Inspired by the advances in the statistical analysis of baseball, some fans with statistical proficiency began to think about the game of basketball and how to quantify what looked to the rest of us more or less like pure, unquantifiable material flow. In doing so, they isolated “the possession” as the fundamental unit of basketball play and to begin to experiment with methods for calculating the productivity of teams (and individuals) in terms of how the various basketball actions they undertake affect the ability to generate points per possession.

Here let me say: of course they did! Because, I say as someone who is just trying these lenses on for size, it’s cool as hell to see the game through them! (I’m the guy, I’d like you to know, who kept stats of the imaginary NBA Finals series he played against his best friend in the driveway and I’m the guy whose Dad kept stats at everyone of his games and then printed out reams of analysis generated by his IBM XT.) I don’t hate numbers. I love numbers and wish I understood them better. So I don’t fault these individuals. I don’t attribute to them soulless, malign intentions. I turn the game into stories and appreciate it with words, they turn it into formulas and appreciate it through numbers. Live and let live, right?

Definitely.  But I worry that the beautiful curiosity, wild imagination, unorthodox vision, and intellectual energy driving their efforts came also to be recognized for its potential value to owners and general managers seeking to maximize and stabilize the return on their financial investment in players.  How, in essence, these individuals might be asking themselves, do I get the most points per possession for the fewest dollars? Now we’ve gone from a few teams hiring some statistically minded kids to analyze their box scores to a half-dozen cameras perched in every arena in the league surveilling the every movement of players and delivering a torrent of big data to small armies of analysts to crunch and transform into actionable information for executives, coaches, and yes, even players.

Of course, I don’t expect that capitalist owners (or their paid underlings) would prioritize questions other than those related to maximizing their ROI.  And, if you’re comfortable with having the unencumbered freight train of free market logic trundle along, you’re probably thinking I’m naive.  After all, this is just the nature of things in our world. Maybe so, but that doesn’t mean I have to like it, or its effects.

The Warriors, it seems to me, who lead the league in offensive efficiency, seem not only to be the incarnation of this tendency, but, by their success, seem also to be spurring other franchises to try to figure out how to do what they’ve done—as evidenced by Steph and others telling teams not to try.  This may be fine for many fans, whose favorite team either is the Warriors or is trying to become them. But for me it threatens to turn the NBA, which I have long loved to the degree that it presented me with an alternative to the corporatization of daily life in America, into the advance guard for ever more invasive attempts to make economic efficiency the mother of all values, to maximize productivity, and to create more reliable predictive models.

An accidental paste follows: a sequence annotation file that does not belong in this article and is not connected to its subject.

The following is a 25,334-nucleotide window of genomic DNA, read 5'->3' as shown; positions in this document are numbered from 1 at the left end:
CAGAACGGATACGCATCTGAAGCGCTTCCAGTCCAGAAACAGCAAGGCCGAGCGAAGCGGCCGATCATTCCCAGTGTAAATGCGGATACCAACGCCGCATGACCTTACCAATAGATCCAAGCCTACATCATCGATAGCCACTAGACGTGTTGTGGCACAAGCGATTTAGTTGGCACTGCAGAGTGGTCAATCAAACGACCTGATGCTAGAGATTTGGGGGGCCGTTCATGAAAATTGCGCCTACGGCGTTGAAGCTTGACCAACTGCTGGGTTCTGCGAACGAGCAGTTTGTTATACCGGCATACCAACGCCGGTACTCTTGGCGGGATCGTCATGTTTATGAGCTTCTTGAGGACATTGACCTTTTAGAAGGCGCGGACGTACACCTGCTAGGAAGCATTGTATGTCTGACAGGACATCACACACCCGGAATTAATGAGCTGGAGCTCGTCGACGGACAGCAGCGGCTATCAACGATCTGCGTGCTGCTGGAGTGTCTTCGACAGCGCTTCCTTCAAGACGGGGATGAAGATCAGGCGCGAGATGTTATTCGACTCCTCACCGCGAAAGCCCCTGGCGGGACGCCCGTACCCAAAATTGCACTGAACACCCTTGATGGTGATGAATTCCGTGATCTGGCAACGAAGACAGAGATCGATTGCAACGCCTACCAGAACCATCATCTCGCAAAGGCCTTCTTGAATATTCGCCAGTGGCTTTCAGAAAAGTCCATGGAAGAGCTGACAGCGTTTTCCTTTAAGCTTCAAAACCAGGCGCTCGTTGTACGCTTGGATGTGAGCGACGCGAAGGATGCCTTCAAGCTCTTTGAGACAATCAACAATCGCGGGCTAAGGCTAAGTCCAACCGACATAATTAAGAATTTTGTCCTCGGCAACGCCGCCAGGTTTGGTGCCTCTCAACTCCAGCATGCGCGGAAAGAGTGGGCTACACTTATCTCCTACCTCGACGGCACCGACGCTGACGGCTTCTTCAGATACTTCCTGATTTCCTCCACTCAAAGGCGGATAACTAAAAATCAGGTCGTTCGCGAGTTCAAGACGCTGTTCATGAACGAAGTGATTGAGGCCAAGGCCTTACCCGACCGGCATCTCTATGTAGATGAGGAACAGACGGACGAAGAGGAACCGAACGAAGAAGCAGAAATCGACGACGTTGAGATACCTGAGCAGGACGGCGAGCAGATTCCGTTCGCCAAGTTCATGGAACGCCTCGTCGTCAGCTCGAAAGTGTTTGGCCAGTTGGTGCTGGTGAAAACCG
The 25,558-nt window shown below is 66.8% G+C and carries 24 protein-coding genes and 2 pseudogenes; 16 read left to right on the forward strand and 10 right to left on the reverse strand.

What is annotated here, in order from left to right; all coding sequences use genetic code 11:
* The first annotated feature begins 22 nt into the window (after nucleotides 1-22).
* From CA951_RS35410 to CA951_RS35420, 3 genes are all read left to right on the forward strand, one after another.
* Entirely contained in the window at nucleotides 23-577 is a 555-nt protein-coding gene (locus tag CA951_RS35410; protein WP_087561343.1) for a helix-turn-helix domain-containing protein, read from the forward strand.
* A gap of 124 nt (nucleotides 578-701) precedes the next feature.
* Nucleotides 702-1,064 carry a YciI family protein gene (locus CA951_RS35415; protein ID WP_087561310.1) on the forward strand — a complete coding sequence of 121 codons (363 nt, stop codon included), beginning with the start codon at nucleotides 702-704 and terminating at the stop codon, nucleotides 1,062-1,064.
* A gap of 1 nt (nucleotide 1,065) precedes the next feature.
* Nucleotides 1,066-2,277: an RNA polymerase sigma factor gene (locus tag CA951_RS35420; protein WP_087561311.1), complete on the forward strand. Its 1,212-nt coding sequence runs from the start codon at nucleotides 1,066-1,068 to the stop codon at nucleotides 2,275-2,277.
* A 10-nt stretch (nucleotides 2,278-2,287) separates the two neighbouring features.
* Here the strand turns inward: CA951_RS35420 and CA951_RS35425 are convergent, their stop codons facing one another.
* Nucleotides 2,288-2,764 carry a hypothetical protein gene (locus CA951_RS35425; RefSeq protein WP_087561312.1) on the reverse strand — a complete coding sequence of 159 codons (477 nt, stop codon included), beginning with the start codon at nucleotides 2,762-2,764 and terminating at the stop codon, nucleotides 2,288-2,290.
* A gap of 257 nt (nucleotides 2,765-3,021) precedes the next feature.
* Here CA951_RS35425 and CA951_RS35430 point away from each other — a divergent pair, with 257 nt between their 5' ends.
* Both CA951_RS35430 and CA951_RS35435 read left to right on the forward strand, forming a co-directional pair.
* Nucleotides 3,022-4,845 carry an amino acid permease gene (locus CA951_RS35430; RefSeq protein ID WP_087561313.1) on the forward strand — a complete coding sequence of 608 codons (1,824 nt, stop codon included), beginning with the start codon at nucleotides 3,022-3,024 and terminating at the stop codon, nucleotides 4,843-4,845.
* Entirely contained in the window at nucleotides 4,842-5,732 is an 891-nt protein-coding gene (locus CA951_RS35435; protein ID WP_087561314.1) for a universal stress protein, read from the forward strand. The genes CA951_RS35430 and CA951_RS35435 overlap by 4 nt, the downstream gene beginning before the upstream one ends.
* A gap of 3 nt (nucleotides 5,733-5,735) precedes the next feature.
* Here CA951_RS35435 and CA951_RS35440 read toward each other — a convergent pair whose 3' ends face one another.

I don’t mind efficiency, I don’t mind productivity, and I don’t mind predictions. God knows I like to get my work done and to know what shit storm is coming around the bend so that I can prepare for it or avoid it.  But these are strong tides in which we are blithely romping in America today and if we don’t watch out, we may find that they’ve swept out to sea some other things that we used to like to have around: beauty, surprise, chance, and nonsense, to name just a few.

Which brings me to my final point, the relationship between the Warriors increasingly predictable domination of all competition and the annihilation of uncertainty and of the emotional complex (and marvelous, wondering stories) to which it gives rise.  Last week, the Warriors demolished the Cavaliers by 34, the Bulls by 31, and the Spurs by 30. Two of those teams (the Cavs and Spurs) were supposed to represent the only significant challenge to the inevitability of the Warriors winning a second consecutive title this year. So much for that. Even if Nate Silver at 538 only puts their chances of winning the title at 46 % (still 20 percentage points higher than the Spurs), I don’t know anybody who really thinks that the Warriors won’t repeat.  Unless, of course, they get hurt. But even I don’t wish for that.

But that’s kind of the point for me. I don’t want to have to wish for great athletes to get hurt so that uncertainty will be restored to the game. And, in basketball, unlike in my life, I like not knowing what will happen next, or how the story will end. I like the tension in my stomach and shoulders, the quickening of my pulse this uncertainty brings, and I like the emotions of fear, hope, elation, relief, despair associated with these physical signs.  I think of basketball as a story-generating machine, but really, it’s the uncertainty that basketball creates and the emotions that uncertainty provokes that are, I think, the source from which the basketball stories I love have always come from.

The Warriors are on pace to tie the 1996 Bulls record setting 72-10 regular season won-loss record. I’d have hated watching those Bulls teams if it weren’t for the utter unpredictability of Dennis Rodman and the sense his existence allowed that I didn’t know what was happen next, or, to put it another way, what the story would be tomorrow. Hell the very presence of Rodman’s brightly colored, pogo-stick body alongside MJ’s in a Bulls uniform was itself a kind of ceaseless source of nourishment for the imagination delighting in the fragile, fleeting materialization of the improbable